UUs in Space…

UUs in Space…

This is a basic acting exercise that encourages participants to experience the space around them. To begin tell participants to find their own comfortable position in the space.  They may either sit or lay down, but make sure that they have their eyes open during the exercise.  Closed eyes may mean disconnection from the exercise.  You will guide the participants to be aware by feeling the world around them.  For example:

Sidecoach: Feel ground beneath you (or beneath your feet.)

Feel the ground (chair) on your neck and back.  Where do you touch the ground          (chair?)  Where does the ground (chair) touch you?

Feel your head on the ground.  What does the ground feel like cushioned by your hair? 

                   Feel the air around you.  Is it warm or cool?  Is it humid or dry?

                   Listen to the room.  What do you hear?  Is it loud or quiet?

                   Smell the room.  What does it smell like? 

You can now let participants get up and walk the space.

                   Feel how the ground supports you.  Is it hold you up?

                   Feel the air as you move.  Are you moving it or is it moving you?

                   Feel people as they pass you.  What do you feel as they go by?

In reverence you should talk about what some of the answers were to the questions above or ones that you have added.

Adapted from:

Spolin, Viola. Theater Games for the Classroom: A Teacher’s Handbook. Evanston, IL: Northwestern UP, 1986. Print.

 

Great for the themes of: Insight, divinity, mysticism, memory and hope and peace.

To Thine Own Self be Aware

To Thine Own Self be Aware

This is a basic acting exercise that allows the participants to become aware of their own body and feelings.  To begin tell participants to find their own comfortable position in the space.  They may either sit or lay down, but make sure that they have their eyes open during the exercise.  Closed eyes may mean disconnection from the exercise.  You will guide the participants to be aware from the bottom up.  For example:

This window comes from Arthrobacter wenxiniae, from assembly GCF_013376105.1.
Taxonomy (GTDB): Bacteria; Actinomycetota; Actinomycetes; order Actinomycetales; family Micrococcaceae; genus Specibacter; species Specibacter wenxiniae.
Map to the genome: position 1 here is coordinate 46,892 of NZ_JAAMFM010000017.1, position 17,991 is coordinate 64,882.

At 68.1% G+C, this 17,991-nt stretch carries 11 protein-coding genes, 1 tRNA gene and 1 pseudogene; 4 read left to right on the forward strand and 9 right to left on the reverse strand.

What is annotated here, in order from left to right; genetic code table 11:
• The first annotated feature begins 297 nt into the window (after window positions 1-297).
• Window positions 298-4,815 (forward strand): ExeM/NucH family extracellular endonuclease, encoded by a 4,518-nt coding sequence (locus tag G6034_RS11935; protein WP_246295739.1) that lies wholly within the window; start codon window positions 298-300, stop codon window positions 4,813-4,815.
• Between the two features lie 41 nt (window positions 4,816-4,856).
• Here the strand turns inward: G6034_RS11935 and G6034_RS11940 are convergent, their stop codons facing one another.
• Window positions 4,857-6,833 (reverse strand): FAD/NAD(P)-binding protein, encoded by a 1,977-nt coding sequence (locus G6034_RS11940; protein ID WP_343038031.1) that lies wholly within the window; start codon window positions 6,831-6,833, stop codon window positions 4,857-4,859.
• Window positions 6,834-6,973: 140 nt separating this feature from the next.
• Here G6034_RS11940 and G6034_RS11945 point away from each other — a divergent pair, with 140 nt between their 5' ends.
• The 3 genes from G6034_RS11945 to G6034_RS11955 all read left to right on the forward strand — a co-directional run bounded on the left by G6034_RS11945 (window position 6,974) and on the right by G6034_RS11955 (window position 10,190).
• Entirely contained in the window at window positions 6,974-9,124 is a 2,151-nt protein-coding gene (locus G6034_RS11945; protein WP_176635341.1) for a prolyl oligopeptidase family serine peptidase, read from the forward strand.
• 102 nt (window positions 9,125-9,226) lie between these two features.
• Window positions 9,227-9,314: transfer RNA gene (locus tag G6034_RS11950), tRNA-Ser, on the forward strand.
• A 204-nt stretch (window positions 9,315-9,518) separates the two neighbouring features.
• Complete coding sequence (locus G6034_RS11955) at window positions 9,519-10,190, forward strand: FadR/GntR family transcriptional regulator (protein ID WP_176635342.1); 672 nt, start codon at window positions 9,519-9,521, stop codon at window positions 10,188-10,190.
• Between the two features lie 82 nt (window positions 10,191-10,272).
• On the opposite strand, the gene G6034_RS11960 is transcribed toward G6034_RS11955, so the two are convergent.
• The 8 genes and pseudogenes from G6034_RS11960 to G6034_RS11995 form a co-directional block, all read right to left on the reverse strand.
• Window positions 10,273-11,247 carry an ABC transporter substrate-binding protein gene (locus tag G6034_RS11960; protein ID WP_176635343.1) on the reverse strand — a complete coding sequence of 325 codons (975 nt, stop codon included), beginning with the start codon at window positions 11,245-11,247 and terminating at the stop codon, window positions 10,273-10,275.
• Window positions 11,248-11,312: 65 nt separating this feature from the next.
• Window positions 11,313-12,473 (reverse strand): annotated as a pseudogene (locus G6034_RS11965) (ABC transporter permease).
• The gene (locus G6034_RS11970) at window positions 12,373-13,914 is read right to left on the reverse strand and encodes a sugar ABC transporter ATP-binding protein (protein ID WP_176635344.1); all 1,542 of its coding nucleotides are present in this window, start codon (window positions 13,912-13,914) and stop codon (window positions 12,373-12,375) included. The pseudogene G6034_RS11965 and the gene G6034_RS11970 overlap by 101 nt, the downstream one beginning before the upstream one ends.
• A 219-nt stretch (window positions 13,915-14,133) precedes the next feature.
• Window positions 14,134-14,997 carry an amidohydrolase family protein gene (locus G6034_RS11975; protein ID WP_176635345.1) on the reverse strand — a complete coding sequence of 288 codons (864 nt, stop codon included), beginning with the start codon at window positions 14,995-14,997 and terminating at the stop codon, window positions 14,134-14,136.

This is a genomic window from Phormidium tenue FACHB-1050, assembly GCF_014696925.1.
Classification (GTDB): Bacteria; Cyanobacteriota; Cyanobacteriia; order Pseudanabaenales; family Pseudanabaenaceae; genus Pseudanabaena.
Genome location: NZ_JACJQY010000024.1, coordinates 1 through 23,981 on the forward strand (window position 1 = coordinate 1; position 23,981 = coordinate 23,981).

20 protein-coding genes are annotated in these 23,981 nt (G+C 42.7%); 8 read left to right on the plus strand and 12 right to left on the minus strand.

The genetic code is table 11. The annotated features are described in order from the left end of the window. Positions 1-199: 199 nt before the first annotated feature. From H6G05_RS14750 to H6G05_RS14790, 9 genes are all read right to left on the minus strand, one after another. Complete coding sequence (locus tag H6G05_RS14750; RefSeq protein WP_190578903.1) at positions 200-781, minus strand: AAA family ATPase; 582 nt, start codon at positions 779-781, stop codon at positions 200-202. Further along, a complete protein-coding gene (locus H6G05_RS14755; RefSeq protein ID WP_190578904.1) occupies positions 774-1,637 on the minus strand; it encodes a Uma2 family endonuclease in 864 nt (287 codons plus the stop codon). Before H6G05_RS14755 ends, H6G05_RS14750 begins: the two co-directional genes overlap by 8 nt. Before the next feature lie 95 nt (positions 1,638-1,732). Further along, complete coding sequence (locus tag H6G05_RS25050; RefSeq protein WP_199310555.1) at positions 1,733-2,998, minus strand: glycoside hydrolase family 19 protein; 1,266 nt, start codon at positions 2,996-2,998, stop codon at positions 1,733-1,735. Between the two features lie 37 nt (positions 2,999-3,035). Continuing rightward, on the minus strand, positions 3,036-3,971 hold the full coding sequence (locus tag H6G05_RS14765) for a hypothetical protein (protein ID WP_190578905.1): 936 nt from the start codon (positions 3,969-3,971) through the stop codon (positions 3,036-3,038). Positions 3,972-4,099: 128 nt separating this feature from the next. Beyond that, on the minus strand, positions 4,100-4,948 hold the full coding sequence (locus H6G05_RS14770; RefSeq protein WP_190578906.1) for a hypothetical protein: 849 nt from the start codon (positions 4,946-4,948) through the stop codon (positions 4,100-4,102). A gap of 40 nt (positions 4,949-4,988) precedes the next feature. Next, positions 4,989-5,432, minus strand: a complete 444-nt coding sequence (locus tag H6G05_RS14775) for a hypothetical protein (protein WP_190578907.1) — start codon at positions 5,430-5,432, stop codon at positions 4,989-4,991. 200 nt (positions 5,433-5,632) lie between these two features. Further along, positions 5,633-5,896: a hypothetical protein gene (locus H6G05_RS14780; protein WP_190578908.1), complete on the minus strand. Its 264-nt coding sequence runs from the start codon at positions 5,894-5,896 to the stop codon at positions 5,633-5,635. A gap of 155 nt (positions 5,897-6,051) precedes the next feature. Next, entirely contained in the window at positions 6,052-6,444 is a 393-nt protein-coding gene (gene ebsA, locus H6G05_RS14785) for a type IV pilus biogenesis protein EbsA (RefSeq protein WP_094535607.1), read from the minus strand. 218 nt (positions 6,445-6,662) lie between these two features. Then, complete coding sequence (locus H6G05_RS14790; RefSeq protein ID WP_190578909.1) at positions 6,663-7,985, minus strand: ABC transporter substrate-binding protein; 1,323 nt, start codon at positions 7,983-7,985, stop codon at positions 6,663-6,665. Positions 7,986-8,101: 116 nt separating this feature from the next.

Sidecoach: Feel your feet inside your socks.

                   Feel your socks on your feet.

                   Feel your feet in your shoes.

                   Feel your legs in your pant legs.

                   Feel your pant legs on your legs.

                   Feel your waist in your pants.  Feel your belt and its tightness.

                   Feel your chest where it touches your shirt.

                   Feel your shirt where it touches your chest.

                   Feel your hair on your head.

                   Try and feel inside your head.

You can go much more in depth than these.

In reverence, talk about what they felt.  Was it different thinking about your socks touching you and you touching your socks?  Did you learn anything about your body today?

Adapted from:

Spolin, Viola. Theater Games for the Classroom: A Teacher’s Handbook. Evanston, IL: Northwestern UP, 1986. Print.

 

Great for the themes of: Insight, divinity, mysticism, memory and hope and Peace.

Listening to the World

Listening to the World

This is an exercise to take in and appreciate the wisdom of the world around us.  It also helps participants work on listening skills, a key element in empathetic understanding.

The exercise is very simple.  Have the participants sit for one minute in silence taking in all the sounds in the immediate area.  When the minute is up discuss what sounds people heard and compare from person to person how the sounds were the same or different.

In reverence, discuss what wisdom can come from simply listening to the world around us.  How well do we really listen?  Do we choose not to listen?  Perhaps we could take one minute each day to listen to the world around us.

Adapted from:

Spolin, Viola. Theater Games for the Classroom: A Teacher’s Handbook. Evanston, IL: Northwestern UP, 1986. Print.

 

Great for the themes of: Divinity, Peace, Simplicity, and Wisdom.

The Future Machine

The Future Machine. This is game you have probably played before, but with a few tweaks.  The games is basically human machine.  However, for this variation you will need to give each participant a piece of blank paper and a marker.  Explain they will have exactly two minutes to design a fantastical machine that will solve a big problem.  Water shortage, poverty, homelessness, etc.  They will need to choose a problem and then draw a schematic for the future machine.  Tell them to use their imaginations.  I often do this with K-1 kids and they come up with the coolest stuff.  Tell them to think in that realm.  Once the two minutes is up, explain that now they will be the foreman and build this machine out of the people in the room.  You may need to split the participants into groups.  Also explain that each piece must move and make a noise.  The foreman will explain their machine to the group and then build it and start it up.  Try to get through as many people as possible.

Adapted from:

Rohd, Michael. Theatre for Community, Conflict & Dialogue: The Hope Is Vital Training Manual. Portsmouth, NH: Heinemann, 1998. Print.

 

Great for the themes of: Imagination, Justice, Peace, Preparation, and Vision.